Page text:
US stock futures were higher Tuesday night after the Nasdaq slumped on its worst day since March, when a surge in bond yields drove stocks down.
The Dow Jones Industrial Average futures rose 108 points. The futures on the S&P 500 and Nasdaq 100 both traded in positive territory.
Semiconductor company Micron shares fell more than 3% in expanded trading after it reported a first quarter 2022 earnings and revenue outlook that missed consensus estimates.
In regular trading, the Nasdaq Composite fell 2.83% to 14,546.68 for its worst day since March. The S&P 500 lost 2.04% and the Dow Jones Industrial Average lost 569.38 points, or 1.63%.
The Dow and S&P are down 3% for September. The Nasdaq is down more than 4.5%.
Stocks across all industries slid as the benchmark 10-year government bond yield hit 1.567% high on Tuesday. Tech stocks led the broader markets, with Facebook, Microsoft and Alphabet losing more than 3%. Amazon lost more than 2%. Rising bond yields hurt growth stocks, including technology stocks, by reducing the relative value of future earnings. The tech-heavy Nasdaq hit its tenth day off in the last 15 sessions.
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"Some may believe that sentiment has gotten too exuberant, which contestants believe is what sets the stage for the market decline we are seeing today," said Brian Price, director of investment management at Commonwealth Financial Network. "If the interest rate increases moderately from here due to falling inflation expectations, it would not surprise me that the market would resume its uptrend early in the fourth quarter."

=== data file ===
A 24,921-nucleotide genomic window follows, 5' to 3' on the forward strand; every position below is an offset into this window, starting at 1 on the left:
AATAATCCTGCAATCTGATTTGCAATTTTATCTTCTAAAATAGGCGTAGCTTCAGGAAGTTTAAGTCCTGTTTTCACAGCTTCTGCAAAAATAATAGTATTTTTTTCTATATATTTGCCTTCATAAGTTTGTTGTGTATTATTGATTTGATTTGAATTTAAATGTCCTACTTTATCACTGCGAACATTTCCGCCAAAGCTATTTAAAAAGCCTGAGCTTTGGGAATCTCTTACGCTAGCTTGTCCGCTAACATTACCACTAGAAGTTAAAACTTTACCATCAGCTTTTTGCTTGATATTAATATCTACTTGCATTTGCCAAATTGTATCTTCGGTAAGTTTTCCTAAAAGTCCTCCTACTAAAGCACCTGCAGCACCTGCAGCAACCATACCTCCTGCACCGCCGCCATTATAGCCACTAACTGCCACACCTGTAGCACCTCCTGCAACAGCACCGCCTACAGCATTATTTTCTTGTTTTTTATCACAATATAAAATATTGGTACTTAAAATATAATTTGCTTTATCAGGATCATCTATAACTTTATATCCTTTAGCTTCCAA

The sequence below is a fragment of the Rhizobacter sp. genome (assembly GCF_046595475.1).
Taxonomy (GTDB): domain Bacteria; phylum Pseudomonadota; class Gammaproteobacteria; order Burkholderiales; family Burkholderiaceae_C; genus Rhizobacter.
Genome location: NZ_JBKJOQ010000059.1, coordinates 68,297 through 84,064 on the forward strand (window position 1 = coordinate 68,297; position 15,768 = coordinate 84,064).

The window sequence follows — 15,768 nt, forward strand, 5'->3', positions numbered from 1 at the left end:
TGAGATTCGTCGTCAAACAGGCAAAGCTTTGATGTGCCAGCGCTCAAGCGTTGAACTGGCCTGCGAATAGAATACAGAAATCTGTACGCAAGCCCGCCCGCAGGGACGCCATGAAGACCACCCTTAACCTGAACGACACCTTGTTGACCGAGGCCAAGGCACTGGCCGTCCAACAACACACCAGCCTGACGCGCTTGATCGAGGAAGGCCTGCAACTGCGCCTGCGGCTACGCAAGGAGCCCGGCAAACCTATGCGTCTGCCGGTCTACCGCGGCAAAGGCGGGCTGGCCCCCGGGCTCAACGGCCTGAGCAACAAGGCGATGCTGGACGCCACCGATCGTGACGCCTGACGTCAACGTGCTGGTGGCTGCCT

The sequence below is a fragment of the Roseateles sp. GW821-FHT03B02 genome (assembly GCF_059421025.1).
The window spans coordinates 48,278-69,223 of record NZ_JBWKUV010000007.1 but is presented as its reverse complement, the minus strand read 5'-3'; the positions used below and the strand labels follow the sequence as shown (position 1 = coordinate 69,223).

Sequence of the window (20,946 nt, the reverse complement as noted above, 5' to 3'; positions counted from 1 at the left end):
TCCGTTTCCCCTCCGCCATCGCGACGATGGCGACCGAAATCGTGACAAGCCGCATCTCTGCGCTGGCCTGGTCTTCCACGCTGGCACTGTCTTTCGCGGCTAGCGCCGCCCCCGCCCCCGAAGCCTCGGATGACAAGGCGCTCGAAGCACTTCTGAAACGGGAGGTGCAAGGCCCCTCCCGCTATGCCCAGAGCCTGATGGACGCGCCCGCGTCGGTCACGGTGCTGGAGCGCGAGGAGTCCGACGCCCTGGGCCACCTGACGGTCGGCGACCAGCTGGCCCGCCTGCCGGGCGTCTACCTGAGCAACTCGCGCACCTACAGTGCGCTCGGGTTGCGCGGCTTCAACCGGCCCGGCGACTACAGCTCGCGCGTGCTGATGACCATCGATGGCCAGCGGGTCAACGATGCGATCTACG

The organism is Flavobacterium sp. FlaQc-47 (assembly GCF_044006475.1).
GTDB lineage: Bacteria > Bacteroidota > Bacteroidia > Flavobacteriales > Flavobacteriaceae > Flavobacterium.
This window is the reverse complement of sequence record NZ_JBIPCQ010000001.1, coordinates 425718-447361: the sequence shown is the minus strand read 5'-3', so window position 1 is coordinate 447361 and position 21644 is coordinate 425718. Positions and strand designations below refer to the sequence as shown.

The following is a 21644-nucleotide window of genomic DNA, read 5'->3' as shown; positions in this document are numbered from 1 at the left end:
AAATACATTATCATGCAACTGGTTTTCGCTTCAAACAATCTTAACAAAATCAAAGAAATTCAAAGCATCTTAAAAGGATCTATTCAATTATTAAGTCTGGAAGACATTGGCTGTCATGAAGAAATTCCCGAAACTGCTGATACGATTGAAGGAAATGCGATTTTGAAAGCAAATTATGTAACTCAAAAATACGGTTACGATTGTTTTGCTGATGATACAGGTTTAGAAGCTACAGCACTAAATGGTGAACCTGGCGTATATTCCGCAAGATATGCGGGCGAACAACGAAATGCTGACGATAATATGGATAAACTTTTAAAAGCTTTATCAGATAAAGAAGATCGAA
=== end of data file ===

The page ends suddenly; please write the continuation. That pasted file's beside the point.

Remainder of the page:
The Washington debt ceiling debate also weighed on stocks, as did ongoing concerns over supply chain problems and rising consumer prices. Federal Reserve Chairman Jerome Powell told the Senate Banking Committee Tuesday that inflation could last longer than expected due to supply chain problems and reopening pressures.
"Today's rate-driven sell-off is a reminder of how effective the monetary stimulus has been as the Fed signals that the contingency measures will be lifted soon," said Charlie Ripley, senior investment strategist at Allianz Investment Management. "This is an uncomfortable time for market participants as Fed support will soon be lifted and stock markets will have to relearn how to stand on their own and cut bond purchases when they feel the economy is not ready."
The pending home sales data will be released on Wednesday.